You hear a lot about vitamin D these days. It’s a vital nutrient and yet tricky to get enough of. Not found in many foods, most of the vitamin D you get is from exposure to the sun. But spending the majority of your days indoors and covering your body in sunscreen to avoid sunburns and ultraviolet rays make getting enough vitamin D difficult.
What’s the big deal about vitamin D and how can you know if you’re getting the recommended amount?
Best D Sources
Vitamin D is naturally found in fatty fish (tuna, salmon, sardines, and mackerel), fish liver oil, beef liver, egg yolks, cheese, and some types of mushrooms. Many food manufacturers are adding vitamin D to their products in an effort to ensure people get adequate amounts in their diet. You can find certain milks, breakfast cereals, yogurts, orange juices, and margarines fortified with vitamin D.
The best way to store up vitamin D is by soaking up some sun. Bare your face, hands, arms, and legs to the sun two to three times a week for about half of the time it takes to get a sunburn and your body produces all the vitamin D you need for the week. The length of time you spend in the sun varies with age, time of day, time of year, and the color of your skin (the darker your skin, the lower its ability to soak up vitamin D).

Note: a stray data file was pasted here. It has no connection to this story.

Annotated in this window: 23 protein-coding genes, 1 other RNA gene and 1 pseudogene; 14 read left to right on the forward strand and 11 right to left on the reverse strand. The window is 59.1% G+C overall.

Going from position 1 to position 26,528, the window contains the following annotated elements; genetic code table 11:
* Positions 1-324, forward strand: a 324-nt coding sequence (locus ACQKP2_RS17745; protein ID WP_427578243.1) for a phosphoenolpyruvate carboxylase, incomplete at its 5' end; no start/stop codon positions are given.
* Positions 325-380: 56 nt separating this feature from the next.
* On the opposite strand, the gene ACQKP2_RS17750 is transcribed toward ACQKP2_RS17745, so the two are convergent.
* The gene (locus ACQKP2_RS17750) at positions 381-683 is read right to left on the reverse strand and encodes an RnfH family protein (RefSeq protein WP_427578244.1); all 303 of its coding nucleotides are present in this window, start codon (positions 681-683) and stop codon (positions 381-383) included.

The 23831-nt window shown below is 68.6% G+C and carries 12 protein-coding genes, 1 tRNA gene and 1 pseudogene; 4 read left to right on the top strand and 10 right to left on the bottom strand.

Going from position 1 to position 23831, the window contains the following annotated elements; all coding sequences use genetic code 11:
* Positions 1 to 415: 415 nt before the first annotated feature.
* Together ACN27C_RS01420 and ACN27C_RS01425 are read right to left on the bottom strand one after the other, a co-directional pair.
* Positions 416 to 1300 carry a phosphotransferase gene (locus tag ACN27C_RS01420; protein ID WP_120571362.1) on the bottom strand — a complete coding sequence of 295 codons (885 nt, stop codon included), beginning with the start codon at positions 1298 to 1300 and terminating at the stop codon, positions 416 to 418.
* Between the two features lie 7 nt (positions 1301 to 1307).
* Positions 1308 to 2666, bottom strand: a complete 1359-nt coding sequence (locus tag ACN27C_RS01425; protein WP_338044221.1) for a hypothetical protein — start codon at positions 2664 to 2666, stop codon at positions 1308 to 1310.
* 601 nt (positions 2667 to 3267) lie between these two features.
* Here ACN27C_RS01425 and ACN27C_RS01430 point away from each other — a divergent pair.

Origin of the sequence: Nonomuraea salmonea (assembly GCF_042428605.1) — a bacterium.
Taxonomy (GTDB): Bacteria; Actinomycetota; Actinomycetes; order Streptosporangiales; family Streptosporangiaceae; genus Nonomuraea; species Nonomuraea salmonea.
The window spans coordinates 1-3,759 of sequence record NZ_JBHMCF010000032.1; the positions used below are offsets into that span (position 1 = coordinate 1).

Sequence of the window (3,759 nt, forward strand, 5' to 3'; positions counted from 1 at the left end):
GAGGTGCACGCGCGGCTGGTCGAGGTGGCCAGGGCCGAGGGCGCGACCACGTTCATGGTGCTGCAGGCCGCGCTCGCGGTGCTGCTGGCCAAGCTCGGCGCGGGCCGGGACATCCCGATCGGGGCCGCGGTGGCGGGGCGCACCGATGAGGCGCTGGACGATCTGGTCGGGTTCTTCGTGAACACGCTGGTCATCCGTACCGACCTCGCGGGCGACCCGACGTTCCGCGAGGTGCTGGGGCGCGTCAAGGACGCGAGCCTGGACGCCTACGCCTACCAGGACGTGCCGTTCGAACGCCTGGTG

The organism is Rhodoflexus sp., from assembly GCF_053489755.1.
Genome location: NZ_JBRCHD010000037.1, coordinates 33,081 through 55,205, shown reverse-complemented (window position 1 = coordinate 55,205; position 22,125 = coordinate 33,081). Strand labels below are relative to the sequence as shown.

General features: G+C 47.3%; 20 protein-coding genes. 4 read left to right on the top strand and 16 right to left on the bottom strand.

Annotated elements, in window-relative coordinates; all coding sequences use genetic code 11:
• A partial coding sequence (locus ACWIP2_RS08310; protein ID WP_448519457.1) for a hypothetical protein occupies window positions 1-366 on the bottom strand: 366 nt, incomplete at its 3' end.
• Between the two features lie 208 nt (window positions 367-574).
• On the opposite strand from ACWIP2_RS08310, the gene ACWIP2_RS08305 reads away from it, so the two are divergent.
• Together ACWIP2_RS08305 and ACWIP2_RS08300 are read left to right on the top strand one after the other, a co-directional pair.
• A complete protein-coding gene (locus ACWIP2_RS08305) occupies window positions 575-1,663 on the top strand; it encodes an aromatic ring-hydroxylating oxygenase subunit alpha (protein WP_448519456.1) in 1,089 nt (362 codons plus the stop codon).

Why is vitamin D so important to health and wellness? One of its greatest assets is that it helps your body absorb the vital nutrient calcium. Without the ability to absorb the goodness of calcium, your bones suffer and can become thin, brittle, and easily breakable. Vitamin D therefore helps protect from osteoporosis, bone pain, and bone loss.
In addition to bone health, vitamin D is needed for new cell growth; a healthy immune system, nerves, muscles, skin, and blood pressure; maintaining a sense of balance; reducing inflammation in the body; and preventing rickets (soft bones and deformities) in children.
A D Deficiency
Are you at risk for a vitamin D deficiency? You could be if you avoid the sun, live in the northern parts of the globe that don’t get direct sun rays in the winter, are vegan, have an allergy to milk, are obese, are over the age of 65 (your body drastically slows its production of vitamin D as you age), have dark skin, have decreased kidney function, or live with a disease of the digestive tract.
Serious health risks are associated with a vitamin D deficiency. Lack of this important nutrient can cause memory problems in the elderly, asthma in children, death from cardiovascular disease, diabetes, autoimmune disorders, high blood pressure, multiple sclerosis, osteoarthritis, depression, and cancer.
Most people who are low in vitamin D don’t realize it. Others have symptoms such as bone pain, muscle weakness, joint pain, depression, or fatigue. A simple blood test can measure your vitamin D levels. Between 20 and 50 nanograms per milliliter is considered normal. Less than 12 ng/ml signals a deficiency and requires treatment. If you are vitamin D deficient, your physician may advise a supplement and increased time spent in the sun.
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